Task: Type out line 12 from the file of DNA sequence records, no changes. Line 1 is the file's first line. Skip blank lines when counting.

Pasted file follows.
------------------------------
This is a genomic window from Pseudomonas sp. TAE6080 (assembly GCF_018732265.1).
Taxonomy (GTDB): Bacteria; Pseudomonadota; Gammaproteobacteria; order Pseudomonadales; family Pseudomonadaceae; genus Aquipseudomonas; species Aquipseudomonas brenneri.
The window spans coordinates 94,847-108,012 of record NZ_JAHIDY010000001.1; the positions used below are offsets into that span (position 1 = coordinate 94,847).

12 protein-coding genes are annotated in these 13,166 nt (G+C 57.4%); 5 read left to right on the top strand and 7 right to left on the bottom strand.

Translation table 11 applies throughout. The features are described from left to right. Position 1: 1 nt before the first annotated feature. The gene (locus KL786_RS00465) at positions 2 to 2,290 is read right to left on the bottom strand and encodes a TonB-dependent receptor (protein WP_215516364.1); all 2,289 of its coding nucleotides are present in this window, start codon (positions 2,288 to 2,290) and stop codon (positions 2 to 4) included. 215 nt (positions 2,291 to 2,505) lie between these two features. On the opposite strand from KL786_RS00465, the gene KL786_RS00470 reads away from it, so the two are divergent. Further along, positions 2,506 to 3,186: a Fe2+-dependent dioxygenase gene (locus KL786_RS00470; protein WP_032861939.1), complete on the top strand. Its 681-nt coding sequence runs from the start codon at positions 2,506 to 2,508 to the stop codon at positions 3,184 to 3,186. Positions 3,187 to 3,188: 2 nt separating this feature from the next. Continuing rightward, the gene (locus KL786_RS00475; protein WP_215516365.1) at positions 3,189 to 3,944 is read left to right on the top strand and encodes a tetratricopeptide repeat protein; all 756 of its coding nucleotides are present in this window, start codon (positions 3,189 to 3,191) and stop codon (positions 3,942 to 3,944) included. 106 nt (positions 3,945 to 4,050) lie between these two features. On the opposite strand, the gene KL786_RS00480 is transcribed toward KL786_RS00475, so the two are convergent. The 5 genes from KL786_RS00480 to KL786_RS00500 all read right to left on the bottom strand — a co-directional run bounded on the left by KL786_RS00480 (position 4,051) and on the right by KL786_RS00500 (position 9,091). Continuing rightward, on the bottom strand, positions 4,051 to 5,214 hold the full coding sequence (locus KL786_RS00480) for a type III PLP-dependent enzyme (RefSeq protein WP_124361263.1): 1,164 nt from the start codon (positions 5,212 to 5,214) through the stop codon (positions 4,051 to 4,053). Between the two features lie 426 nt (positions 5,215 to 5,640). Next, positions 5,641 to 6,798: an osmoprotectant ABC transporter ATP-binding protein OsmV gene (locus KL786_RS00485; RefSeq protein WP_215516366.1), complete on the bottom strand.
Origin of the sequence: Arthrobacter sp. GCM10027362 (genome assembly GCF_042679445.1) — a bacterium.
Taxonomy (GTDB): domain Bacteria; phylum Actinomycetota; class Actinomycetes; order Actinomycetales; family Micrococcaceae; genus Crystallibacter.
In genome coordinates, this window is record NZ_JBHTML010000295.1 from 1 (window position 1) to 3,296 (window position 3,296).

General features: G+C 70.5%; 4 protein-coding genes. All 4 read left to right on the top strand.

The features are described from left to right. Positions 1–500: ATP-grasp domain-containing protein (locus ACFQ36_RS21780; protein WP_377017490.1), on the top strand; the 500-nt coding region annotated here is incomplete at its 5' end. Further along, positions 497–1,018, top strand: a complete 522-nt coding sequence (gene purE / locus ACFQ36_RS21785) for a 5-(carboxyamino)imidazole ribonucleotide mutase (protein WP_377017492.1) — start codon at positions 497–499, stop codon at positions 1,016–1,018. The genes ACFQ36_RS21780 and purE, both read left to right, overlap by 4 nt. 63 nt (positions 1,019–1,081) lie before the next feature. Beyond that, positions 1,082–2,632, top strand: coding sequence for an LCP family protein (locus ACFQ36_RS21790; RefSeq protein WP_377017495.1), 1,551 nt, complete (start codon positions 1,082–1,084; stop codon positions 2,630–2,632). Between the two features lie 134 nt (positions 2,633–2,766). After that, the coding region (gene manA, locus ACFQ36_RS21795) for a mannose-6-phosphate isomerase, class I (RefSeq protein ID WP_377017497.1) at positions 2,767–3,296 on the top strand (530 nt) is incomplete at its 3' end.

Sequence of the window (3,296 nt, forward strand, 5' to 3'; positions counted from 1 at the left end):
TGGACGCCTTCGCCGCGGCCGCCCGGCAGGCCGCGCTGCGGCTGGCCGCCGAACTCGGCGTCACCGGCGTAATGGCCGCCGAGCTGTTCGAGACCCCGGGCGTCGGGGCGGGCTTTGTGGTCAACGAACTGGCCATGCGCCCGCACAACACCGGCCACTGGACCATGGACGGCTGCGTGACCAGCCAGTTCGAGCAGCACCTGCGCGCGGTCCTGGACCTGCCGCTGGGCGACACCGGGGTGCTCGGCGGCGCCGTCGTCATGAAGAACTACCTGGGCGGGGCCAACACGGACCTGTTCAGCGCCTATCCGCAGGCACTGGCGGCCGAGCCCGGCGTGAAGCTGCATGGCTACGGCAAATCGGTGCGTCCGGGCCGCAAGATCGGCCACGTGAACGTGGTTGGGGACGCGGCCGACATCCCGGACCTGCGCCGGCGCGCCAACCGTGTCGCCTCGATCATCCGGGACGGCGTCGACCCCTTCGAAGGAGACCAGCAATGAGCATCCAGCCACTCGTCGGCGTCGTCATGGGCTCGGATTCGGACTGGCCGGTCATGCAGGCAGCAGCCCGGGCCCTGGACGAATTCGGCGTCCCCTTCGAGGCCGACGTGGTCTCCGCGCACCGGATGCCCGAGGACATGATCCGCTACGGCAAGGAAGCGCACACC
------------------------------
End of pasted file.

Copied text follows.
TGGACGCCTTCGCCGCGGCCGCCCGGCAGGCCGCGCTGCGGCTGGCCGCCGAACTCGGCGTCACCGGCGTAATGGCCGCCGAGCTGTTCGAGACCCCGGGCGTCGGGGCGGGCTTTGTGGTCAACGAACTGGCCATGCGCCCGCACAACACCGGCCACTGGACCATGGACGGCTGCGTGACCAGCCAGTTCGAGCAGCACCTGCGCGCGGTCCTGGACCTGCCGCTGGGCGACACCGGGGTGCTCGGCGGCGCCGTCGTCATGAAGAACTACCTGGGCGGGGCCAACACGGACCTGTTCAGCGCCTATCCGCAGGCACTGGCGGCCGAGCCCGGCGTGAAGCTGCATGGCTACGGCAAATCGGTGCGTCCGGGCCGCAAGATCGGCCACGTGAACGTGGTTGGGGACGCGGCCGACATCCCGGACCTGCGCCGGCGCGCCAACCGTGTCGCCTCGATCATCCGGGACGGCGTCGACCCCTTCGAAGGAGACCAGCAATGAGCATCCAGCCACTCGTCGGCGTCGTCATGGGCTCGGATTCGGACTGGCCGGTCATGCAGGCAGCAGCCCGGGCCCTGGACGAATTCGGCGTCCCCTTCGAGGCCGACGTGGTCTCCGCGCACCGGATGCCCGAGGACATGATCCGCTACGGCAAGGAAGCGCACACC